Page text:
You can quote your attribute values or not, your choice (although we would recommend quoting). If you quote your attribute, it can contain any value other than an end-quote that matches the type of your starting quote (obviously). If you do not quote your attribute, it can contain any character other than a single or double quote, a close paren, or a space. As such, you are less likely to run into issues when quoting your attribute, which is why we recommend it. For example:

    div(class=foo) >>> <div class="foo"></div>
    div(class='foo bar') >>> <div class="foo bar"></div>
    div(class=foo bar) >>> <div class="foo" bar></div>
    div(class="foo('wow')") >>> <div class="foo('wow')"></div>
    div(class=foo("wow")) >>> Syntax error

    Attributes can contain any character other than = or a space. If you value is quoted, it can contain any value other than a quote (that will end the attribute), and if it's not quoted, it can contain any value other than a quote or space. So even attributes with special characters (found sometimes in certain front-end frameworks like vue and angular) work fine. For example:

    div(:bind='focus') >>> <div :bind="focus"></div>
    div(*ngFor='foo in bar') >>> <div *ngFor="foo in bar"></div>
    div(@click='doSomething') >>> <div @click="doSomething"></div>

    Inline Nested Tags

    Sometimes you don't really want to indent nested tags when they are short enough to be placed on one line. When this happens, you can use a colon instead of a newline and indent to nest. For example:

      li: a(href='#') link 1
      li: a(href='#') link 2

    You can nest as many wrapper tags on a single line as you want, as long as they are all separated by a colon immediately following the tag. However If the tag has content, it cannot be nested with a colon. For example:

    .wrap: .wrap2: .wrap3 hello! // this works fine
    .wrap hello!: .wrap2 // this does not

    Nested Text Content

    If you need to mix up text content alongside inline tags and such, you can use the pipe character for this as such:

      | Here's some text
      strong And some bold text
      | ...and some more text

    This would render as:

    <p>Here's some text <strong>and some bold text</strong> ...and some more text</p>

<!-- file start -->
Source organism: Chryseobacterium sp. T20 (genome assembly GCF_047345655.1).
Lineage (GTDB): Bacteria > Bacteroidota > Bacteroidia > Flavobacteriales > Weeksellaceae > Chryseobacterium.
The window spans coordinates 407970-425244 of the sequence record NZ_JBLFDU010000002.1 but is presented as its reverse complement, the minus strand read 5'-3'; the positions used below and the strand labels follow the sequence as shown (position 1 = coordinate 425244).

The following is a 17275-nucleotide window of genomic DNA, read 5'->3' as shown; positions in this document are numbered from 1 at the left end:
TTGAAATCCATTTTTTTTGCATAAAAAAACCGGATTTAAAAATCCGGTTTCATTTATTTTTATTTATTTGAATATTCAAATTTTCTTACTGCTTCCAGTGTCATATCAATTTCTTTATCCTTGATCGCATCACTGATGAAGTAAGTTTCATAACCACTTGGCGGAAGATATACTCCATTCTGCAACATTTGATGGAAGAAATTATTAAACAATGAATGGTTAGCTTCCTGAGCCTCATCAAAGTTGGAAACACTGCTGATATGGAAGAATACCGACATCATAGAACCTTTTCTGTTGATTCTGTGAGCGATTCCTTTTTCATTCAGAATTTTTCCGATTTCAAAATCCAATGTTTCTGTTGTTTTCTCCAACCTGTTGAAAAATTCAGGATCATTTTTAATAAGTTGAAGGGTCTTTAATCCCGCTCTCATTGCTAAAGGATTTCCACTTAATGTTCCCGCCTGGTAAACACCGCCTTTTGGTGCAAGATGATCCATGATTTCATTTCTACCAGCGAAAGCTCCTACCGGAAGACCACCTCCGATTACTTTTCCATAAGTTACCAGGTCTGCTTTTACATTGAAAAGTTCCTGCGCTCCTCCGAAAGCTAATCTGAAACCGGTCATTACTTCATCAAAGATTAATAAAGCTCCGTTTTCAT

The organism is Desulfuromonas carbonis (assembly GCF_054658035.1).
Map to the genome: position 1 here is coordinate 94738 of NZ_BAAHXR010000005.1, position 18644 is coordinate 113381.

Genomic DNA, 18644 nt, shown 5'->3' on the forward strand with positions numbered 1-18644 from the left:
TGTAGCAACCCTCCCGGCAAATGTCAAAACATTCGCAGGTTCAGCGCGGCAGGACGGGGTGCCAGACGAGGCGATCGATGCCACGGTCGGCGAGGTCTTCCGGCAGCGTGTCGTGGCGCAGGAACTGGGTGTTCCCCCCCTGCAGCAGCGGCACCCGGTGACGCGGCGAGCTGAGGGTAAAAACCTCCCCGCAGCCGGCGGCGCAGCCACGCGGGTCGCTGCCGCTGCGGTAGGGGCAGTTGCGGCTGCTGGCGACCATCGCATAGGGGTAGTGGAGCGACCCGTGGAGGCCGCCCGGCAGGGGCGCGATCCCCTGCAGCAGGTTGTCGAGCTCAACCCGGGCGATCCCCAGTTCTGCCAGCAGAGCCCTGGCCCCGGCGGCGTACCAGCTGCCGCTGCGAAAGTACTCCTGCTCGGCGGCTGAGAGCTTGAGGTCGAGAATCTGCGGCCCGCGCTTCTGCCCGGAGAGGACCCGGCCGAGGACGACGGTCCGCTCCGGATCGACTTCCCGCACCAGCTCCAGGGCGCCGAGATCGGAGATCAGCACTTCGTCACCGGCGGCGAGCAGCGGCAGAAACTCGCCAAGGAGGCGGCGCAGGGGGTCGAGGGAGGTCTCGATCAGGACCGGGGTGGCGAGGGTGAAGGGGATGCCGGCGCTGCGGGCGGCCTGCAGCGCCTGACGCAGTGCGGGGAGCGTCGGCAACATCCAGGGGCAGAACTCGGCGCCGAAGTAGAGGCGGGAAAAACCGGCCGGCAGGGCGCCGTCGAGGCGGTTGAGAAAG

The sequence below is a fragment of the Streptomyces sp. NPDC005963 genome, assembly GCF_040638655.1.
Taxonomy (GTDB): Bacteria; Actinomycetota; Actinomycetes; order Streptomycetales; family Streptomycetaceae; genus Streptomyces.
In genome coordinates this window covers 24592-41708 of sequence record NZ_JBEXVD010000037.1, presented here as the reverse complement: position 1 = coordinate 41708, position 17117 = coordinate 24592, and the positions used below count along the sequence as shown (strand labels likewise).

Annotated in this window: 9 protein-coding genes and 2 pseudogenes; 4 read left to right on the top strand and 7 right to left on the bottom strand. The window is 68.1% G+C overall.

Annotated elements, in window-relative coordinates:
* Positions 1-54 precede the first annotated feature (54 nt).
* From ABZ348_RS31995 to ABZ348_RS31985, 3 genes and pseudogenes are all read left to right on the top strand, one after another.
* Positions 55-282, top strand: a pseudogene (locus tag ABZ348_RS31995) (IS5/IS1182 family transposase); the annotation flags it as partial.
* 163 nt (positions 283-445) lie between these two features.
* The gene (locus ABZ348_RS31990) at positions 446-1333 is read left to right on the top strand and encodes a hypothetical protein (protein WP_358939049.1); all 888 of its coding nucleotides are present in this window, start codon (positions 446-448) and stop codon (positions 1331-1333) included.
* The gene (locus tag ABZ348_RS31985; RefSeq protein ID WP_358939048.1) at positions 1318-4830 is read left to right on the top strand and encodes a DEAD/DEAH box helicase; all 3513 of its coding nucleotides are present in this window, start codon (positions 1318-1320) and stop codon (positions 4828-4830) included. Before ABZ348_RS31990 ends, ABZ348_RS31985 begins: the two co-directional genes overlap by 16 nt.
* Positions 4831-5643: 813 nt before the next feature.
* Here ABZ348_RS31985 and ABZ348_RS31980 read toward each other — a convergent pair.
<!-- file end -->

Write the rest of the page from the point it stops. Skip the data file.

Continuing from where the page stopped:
For any type of content transforms that are more complex than this, we recommend checking out reshape-content.

    Text Block Content

    If you have a block of text you don't really want to put pipes before, you can use a text block for this. Put a . after the end of the tag name, then indent the content in to the next line as such:

      Here's some content
      Split into multiple lines, wow!
        span will render as text not a span
      ok that's the end!

    This would render as:

    <p>Here's some content
    Split into multiple lines, wow!
      span will render as text not a span
    ok that's the end!</p>

    Note that you will not be able to render any elements within a text block. The block continues until there's a line that is not indented at a greater level than the parent element.


    The doctype is a special tag, and is handled specially. If the first word on the first line of your template is doctype, it will be parsed as a doctype. Anything after this word will be added to the tag. So for example:

    doctype html >>> <!DOCTYPE html>
    doctype HTML PUBLIC "-//W3C//DTD HTML 4.01//EN" "" >>> <!DOCTYPE HTML PUBLIC "-//W3C//DTD HTML 4.01//EN" "">



    doctype html
        title Testing
        h1 Hello world!
        p.intro Wow what a great little language! Some features:
        ul(data-list='yep' @sortable)
          li: a(href='#') whitespace significant!
          li: a(href='#') simple classes and ids!
          | Thanks for visiting
          span see you next time!


    'use strict'
    const {readFileSync} = require('fs')
    const reshape = require('reshape')
    const sugarml = require('sugarml')
    reshape({ parser: sugarml })
      .process(readFileSync('./index.sgr', 'utf8'))
      .then((result) => console.log(result.output()))


    <!DOCTYPE html>
      <body id="index">
        <h1>Hello world!</h1>
        <p class="intro">Wow what a great little language! Some features:</p>
        <ul data-list="yep" @sortable>
          <li><a href="#">whitespace significant!</a></li>
          <li><a href="#">simple classes and ids!</a></li>
          Thanks for visiting
          <span>see you next time!</span>

    License & Contributing




    npm i sugarml